Iron bull did mention female qunari warriors, theyre just called something different. They were made assassins I believe. This might be a female inquis only dialougue. Qunari are tested to see what fits them the best. As long as they do their job, who cares if someone believes they are man, woman, or something else? Their duty to Qun is considered first and foremost. Also, if a woman does become a warrior, under special circumstances, she is then considered a male. Ironbull said that he considered Cassandra a male when she puts her armor on, but female when she takes it off.

Also, the population is maintained because everyone has sex with their colleagues on the battlefield ;)

Jokes aside, men and women equally go to war, you can also assume there are equal amounts that stay behind to rear children. Not every man in dragon age is a warrior!
 

Callate

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Women should stick to more traditionally feminine weapons.

You know, like the naginata- a five to eight foot long bladed polearm.

Just sayin'. ;)
 

Twinmill5000

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Topsider said:
There's a weird skein of revisionist history running through discussions like this that seems to have cropped up within the past few years. A lot of people seem to be thoroughly in love with the notion that, contrary to all contemporary accounts, all surviving archaeological evidence, women were just as or nearly as common on the battlefield as men, when in fact we know that female warriors were extremely rare.

I don't have a problem with women wielding longswords in fantasy games. I don't have a problem with women doing much of anything in fantasy games; the word "fantasy" is right there on the tin. I don't have a problem with admitting that, on the modern battlefield, in most roles, women are perfectly capable combatants.

But trying to square the circle of warfighting having been an overwhelmingly male pursuit throughout the overwhelming majority of human history with modern sensibilities about "gender equity" doesn't serve anyone. I mean, I guess it helps some people to believe that the "sexism" of the realities of sexual dimorphism is a modern conceit, but that sort of begs the question: how do you keep an equally powerful, equally martially capable parcel of humanity oppressed for thousands of years in every known corner of the globe?
I don't believe you've understood my post completely.

While you can tell alot about someone's lifestyle and nutritional choices through their bone structure, bones to very little to indicate muscle mass, and only accurately depict an individual's diet if they're recent. That wasn't the point of my original post; I know women weren't ever as numerous in battlefields (on a global scale scrapping isolated instances) than men. The point of my post was to point out that a woman can have a more 'manly' physique than most men, and that it's actually very likely to see that happen in coastal societies.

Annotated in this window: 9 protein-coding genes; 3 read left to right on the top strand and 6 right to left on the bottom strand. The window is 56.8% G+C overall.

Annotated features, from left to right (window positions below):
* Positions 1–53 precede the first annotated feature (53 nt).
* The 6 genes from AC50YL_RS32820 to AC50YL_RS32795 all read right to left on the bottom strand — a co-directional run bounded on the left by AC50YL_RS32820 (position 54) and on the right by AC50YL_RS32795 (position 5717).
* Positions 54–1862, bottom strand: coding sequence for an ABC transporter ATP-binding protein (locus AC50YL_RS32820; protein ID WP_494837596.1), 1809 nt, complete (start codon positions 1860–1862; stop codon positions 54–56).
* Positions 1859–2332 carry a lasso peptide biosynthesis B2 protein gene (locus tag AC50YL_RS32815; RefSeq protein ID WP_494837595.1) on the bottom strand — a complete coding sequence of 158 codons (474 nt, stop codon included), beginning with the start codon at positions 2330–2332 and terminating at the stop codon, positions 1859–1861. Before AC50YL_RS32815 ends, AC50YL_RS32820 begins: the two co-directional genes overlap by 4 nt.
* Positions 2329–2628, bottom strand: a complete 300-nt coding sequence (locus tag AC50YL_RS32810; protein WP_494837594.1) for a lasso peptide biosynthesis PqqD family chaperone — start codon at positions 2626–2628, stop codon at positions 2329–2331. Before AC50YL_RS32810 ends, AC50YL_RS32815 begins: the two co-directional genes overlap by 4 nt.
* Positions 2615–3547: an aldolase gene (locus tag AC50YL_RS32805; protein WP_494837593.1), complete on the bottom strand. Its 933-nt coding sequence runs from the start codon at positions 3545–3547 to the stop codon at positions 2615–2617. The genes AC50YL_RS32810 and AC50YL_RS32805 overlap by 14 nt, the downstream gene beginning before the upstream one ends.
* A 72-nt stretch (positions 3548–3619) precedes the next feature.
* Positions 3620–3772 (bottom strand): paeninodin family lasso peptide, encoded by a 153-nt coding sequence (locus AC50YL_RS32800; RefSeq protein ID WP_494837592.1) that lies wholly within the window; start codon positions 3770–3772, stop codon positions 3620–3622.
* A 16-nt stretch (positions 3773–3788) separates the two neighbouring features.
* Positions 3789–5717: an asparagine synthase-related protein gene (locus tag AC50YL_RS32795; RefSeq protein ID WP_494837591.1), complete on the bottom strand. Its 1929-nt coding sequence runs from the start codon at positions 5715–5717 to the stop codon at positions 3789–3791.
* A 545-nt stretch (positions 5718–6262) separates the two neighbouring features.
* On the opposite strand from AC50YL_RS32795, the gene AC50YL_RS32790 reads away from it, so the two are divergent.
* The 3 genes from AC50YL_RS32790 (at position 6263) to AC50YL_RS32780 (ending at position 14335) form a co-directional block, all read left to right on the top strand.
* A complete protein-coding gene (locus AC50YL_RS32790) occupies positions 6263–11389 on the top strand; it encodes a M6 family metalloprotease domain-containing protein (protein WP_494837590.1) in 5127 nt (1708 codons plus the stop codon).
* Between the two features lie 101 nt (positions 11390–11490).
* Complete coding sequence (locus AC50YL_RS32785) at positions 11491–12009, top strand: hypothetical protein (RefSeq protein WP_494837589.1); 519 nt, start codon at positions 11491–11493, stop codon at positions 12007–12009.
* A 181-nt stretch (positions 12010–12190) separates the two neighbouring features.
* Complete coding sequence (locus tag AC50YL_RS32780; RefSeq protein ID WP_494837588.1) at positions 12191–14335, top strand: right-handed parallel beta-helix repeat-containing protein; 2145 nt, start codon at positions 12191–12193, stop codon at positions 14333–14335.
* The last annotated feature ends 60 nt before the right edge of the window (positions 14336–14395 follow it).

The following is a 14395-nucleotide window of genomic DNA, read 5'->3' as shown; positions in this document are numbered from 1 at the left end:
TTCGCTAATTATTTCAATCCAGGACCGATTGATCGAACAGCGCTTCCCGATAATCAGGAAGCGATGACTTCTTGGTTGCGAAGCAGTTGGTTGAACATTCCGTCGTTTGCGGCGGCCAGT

I brought up this point because you seem to be stuck in the notion that men and women today accurately reflect (in lifestyle and nutrition, therefore physique) the men and women of five or more centuries ago. That's simply not the case, thus, your points, while still points, aren't absolute, and your evidence is only slightly fitting. I had to point that out.

If I must point out the blatantly obvious, no, without excessive amounts of nutrition related to it, women, on average, have lower upper body strength than men. There. I said it. Yay. I never said otherwise. To deny that would be remarkably stupid. I thought I made that clear in my original post, but I guess not. I also have stated two times before, that this gap between genders and strength is narrowed when the aforementioned nutrition and lifestyle choices are added into the equation.

Another point to consider: hunter-heavy societies, especially well nourished ones, are also extremely rare, but that's going back to my original post.
 

Robert Rath

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Abomination said:
I have found Dragon Age to, unfortunately, decide on irrational or contradictory social systems.

The whole Qunari believing you are what you were born as or born to be, women can't be warriors etc., that those who deviate will be "re-educated" and eventually, effectively, lobotomized... and then Iron Bull stating they're accepting of trans is just too jarring.
Well, where's the conflict between "women aren't warriors" and "trans people are okay"? As far as I'm aware, nothing ever said that Qunari evaluate their people based on genitals, so there's no reason why the people assigning the children to their lives would have a problem noting that the one who acted like a man and was skilled in a "man's" profession should be regarded as a man despite their vagina. The only difference would likely be that they wouldn't be chosen for procreation. Qunari believe you are what you were born as, not that you can't be born with a set of genitals that don't match what you really are.